23 September 2010
Spokesperson's Noon Briefing

Department of Public Information • News and Media Division • New York

Daily Press Briefing by the Office of the Spokesperson for the Secretary-General


The following is a near-verbatim transcript of today’s noon briefing by Martin Nesirky, Spokesperson for the Secretary-General.


So, good afternoon, everybody.


**Guest


My guest today is Michel Kazatchkine, who is the Executive Director of the Global Fund to Fight HIV/AIDS, Tuberculosis and Malaria.  I am going to be very happy to turn over the floor to you in just one second.  I will of course have a few points for you at the end of this part of the briefing and be happy to take questions.  But for now I am going to hand over to you, Mr. Kazatchkine.  Very nice to see you here.


[Mr. Kazatchkine’s briefing issued separately]


Spokesperson:  Thank you very much, indeed Mr. Kazatchkine.


**Secretary-General at General Assembly


So, just to continue with a couple of other points; the Secretary-General opened the sixty-fifth high-level session of the General Assembly this morning, warning that we are seeing a new politics of polarization at work.  Amid such uncertainty and so much confusion of purpose, he said, we naturally seek a moral compass.


He said that the soul of global governance involves taking a collective stand, principled and pragmatic, against forces that would divide us.  And that is why the United Nations remains the indispensable global institution for the twenty-first century.


We have his statement in my Office and it is available online also.


**Security Council


This afternoon, the leaders of the Security Council Member States will hold a summit meeting at the Council on preventing and ending conflict and building peace.  The Secretary-General will address that meeting and detail the mediation, peacekeeping and peacebuilding work of the United Nations.  And he will detail steps to strengthen the United Nations’ work in building and maintaining peace.


**Somalia


As a reminder, the Secretary-General will be chairing a mini-summit this afternoon to focus on peace and stability in Somalia, at a critical time for the future of the country.


More than 30 Governments and regional organizations are expected to attend, including eight Heads of State.  The principal speakers are the Secretary-General, President Sheikh Sharif Sheikh Ahmed of Somalia and Jean Ping, the Chairperson of the African Union Commission.  The meeting reflects the very high priority the Secretary-General has placed on helping Somalia.  A communiqué will be issued at the end of that mini-summit.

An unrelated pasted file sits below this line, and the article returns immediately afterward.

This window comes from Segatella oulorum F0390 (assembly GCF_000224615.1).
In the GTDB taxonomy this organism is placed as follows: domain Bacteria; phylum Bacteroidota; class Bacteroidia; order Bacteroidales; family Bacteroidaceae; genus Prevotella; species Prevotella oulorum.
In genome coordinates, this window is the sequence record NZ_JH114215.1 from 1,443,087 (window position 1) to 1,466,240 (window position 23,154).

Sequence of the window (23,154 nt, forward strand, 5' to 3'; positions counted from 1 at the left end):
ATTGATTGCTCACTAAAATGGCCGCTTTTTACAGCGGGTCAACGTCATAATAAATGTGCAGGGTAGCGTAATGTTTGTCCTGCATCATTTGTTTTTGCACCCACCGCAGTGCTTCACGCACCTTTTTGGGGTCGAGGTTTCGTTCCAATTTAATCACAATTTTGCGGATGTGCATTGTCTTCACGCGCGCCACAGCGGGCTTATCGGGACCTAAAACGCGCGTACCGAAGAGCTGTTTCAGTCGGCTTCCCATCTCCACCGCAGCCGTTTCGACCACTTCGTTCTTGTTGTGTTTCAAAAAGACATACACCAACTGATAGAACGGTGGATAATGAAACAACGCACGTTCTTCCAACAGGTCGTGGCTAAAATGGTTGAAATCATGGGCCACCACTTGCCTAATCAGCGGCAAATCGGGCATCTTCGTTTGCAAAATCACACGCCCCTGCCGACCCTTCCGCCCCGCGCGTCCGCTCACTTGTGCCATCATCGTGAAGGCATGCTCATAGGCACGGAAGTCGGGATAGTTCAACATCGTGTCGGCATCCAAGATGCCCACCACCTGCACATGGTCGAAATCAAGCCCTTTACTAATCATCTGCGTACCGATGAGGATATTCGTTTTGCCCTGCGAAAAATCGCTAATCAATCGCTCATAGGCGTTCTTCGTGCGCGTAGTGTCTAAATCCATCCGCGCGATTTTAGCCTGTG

** Pakistan


The World Health Organization (WHO) says a massive health relief effort is under way in the flood-affected parts of Pakistan, where nearly 6 million people have been treated for health conditions since the floods began in late July.  But WHO says there are urgent needs to prevent further health crises or food insecurity caused by large-scale damage to crops and agricultural land.


**International Atomic Energy Agency


The International Atomic Energy Agency (IAEA) is hosting leading cancer experts from around the world this week to discuss the growing cancer crisis in the developing world.


Cancer is on the increase globally.  The disease now kills nearly 8 million people a year — and that is more than HIV/AIDS, tuberculosis and malaria combined — with around 75 per cent of these deaths occurring in developing countries.


These countries are worst hit by the cancer crisis since, despite rapidly increasing numbers of new cases, the resources needed to prevent, diagnose and treat the disease are severely limited or non-existent.


Questions, please.


**Questions and Answers


Question:  Sure, Martin.  A couple of questions: The Government of Burundi has written to the Secretary-General about their presence in the Mapping Report on the Congo, I guess in the same way that Rwanda did.  And they are saying that their name should be taken out of the report.  Has the Secretary-General received that request, and is he considering, the same way he did Rwanda’s, or is he simply telling them, they’ll just make their letter of protest part of the 1 October publication?


Spokesperson:  Well, let me check on whether the letter has been received.  We are obviously aware of the press reports on this topic.  As you know, the Human Rights Commissioner has made it clear that all countries concerned, in other words those countries mentioned in the draft report, have until the end of this month, 30 September, to submit their comments.  And they will then be released, published alongside the final report, which will be published on 1 October.  And that is what I can tell you on that topic.